2009 Fourth Place - The Swelling Sea by Tarryn Saunders

The Swelling of the Sea - by Tarryn Saunders

The seagulls are like banshees. The waves swell and grow like little bellies. She holds the child tightly in her thin arms. As she speaks, her lip lightly brushes against its gemsquash head. Its head bobs up and down like a buoy on the water. And she wishes that they could change places, that the little pink gemsquash head could be out there in the waves. The thought is almost amusing.

Darkly, darkly it buzzes, this strange ocean current reeling her mind to strange thoughts. The ebbing rhythm and the frown of the windy evening make her lethargic. She tenses her body. She knows that if she drifts into a dream she will drop off the bridge and be carried away by the current, and she will drop the little pink child into the sea. She bends her head slightly, and looks down at the ocean. She imagines breathing deeply, letting go, and falling, almost accidentally, into oblivion.

“Do you see them?” she says to the child, and to herself, “And do you hear them screaming? They are like you.” And as if the child understands, she feels him start to whimper, the prelude to that horrid, soul destroying screech from which he cannot be disassociated. Again the creature in her mind shares an amusing thought. What if she were to throw him high up, up, up, into the sky among the gulls? Would he fly away with them? Would he fight over fish entrails and peck at his brothers and sisters and go away to preen and to roost and lay eggs?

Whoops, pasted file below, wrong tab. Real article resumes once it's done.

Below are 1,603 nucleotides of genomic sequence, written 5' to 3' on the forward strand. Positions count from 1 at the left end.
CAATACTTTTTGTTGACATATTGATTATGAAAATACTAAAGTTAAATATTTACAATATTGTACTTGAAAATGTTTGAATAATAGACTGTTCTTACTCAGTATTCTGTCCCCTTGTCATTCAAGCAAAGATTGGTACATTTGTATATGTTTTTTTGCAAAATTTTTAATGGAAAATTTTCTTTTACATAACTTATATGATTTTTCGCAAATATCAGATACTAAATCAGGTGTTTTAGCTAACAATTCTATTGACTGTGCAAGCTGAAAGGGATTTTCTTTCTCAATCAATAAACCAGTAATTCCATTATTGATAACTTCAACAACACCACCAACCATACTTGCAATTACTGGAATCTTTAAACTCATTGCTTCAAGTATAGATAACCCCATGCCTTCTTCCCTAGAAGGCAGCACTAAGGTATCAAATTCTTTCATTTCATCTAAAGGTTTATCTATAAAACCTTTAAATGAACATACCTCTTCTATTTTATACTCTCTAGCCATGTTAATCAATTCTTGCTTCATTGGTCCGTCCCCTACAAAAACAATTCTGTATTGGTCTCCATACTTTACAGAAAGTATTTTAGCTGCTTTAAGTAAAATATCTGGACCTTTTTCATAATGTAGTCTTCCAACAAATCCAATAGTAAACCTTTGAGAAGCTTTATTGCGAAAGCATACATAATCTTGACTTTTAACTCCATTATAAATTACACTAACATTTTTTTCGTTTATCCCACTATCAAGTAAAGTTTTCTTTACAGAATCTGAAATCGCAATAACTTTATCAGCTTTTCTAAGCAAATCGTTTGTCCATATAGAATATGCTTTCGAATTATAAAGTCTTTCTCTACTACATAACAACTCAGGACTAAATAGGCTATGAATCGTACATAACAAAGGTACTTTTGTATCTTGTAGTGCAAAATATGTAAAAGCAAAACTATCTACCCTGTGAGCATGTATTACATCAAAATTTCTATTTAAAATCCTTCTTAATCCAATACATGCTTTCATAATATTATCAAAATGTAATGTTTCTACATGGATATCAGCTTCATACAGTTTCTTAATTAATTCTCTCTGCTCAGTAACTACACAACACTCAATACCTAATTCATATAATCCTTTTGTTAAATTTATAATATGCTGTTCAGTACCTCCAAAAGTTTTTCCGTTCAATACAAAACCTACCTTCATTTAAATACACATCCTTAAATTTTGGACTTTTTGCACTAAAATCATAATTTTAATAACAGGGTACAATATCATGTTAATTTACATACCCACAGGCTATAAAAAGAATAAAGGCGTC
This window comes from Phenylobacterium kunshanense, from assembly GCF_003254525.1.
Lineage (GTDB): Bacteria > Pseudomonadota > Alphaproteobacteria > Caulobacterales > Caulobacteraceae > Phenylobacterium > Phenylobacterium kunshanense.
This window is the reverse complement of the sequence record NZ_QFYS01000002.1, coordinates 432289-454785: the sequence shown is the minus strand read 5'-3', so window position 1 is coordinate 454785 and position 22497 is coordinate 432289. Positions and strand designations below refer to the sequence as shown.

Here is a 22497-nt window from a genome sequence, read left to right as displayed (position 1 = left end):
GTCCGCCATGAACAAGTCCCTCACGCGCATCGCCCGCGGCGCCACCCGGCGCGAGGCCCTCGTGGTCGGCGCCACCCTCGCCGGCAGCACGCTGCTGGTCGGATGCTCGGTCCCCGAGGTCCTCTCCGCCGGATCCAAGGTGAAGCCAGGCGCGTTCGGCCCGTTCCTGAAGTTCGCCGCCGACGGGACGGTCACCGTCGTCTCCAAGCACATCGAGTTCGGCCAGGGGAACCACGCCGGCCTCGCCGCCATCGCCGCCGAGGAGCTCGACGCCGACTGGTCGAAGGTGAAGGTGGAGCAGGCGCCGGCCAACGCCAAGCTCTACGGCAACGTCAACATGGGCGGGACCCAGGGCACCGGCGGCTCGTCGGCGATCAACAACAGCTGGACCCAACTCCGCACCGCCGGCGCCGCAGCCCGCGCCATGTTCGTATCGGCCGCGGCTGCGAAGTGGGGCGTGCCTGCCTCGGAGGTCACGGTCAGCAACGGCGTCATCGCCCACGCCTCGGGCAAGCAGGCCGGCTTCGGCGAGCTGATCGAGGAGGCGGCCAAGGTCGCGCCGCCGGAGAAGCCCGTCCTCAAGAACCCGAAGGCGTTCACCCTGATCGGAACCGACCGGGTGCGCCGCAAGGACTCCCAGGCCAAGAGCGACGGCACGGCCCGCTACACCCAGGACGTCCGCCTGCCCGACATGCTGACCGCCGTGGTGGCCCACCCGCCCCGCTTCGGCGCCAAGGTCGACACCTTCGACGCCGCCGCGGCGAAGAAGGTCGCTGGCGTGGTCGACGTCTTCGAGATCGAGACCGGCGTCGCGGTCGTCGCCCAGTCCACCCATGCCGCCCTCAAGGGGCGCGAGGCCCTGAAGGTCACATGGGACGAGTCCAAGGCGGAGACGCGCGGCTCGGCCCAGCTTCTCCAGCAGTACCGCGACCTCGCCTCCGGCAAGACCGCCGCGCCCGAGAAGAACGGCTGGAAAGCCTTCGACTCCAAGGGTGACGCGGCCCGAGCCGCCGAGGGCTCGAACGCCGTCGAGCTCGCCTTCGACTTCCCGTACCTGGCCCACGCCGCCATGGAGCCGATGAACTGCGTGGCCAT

The child’s head is like an egg, squirming about on a plump neck. She places a cold salty hand on it, and tries to keep it still. No use. Its flesh is warm and clammy. There is a line where some saliva has dried. It disgusts her. Drool falls from the mouths of gulls as they rip a fish head in the sky, coming closer, closer. She begins to drift.

Once the child was a fish inside her womb. Warm. Wet. Wriggling. It swam around its bloody fishbowl like a parasite. Sometimes she would wake up in the dark of the night, delirious with dreaming that it would eat all her insides through the umbilical chord. Her kidneys. Her lungs. Her heart. She would wake up feeling the poisonous nausea and bend over the toilet bowl, retching. In her confusion she would fear she was bringing up the foetus through her gut.

For the first little while, she would wake her husband up to comfort her from these nightmares. He would smile vaguely and turn to face her, where she sat distraught, her vision blurry with a cataract of night time and tears. “Don’t worry, little one” he would say, tenderly touching what was then almost invisible. But as the weeks went by, her visibility was taken from her. The baby grew bigger as she disintegrated, become nothing to him. The woman, the lover, the wife, the friend, all she had been to him, was gone. She was merely the safe holding her husband’s investment.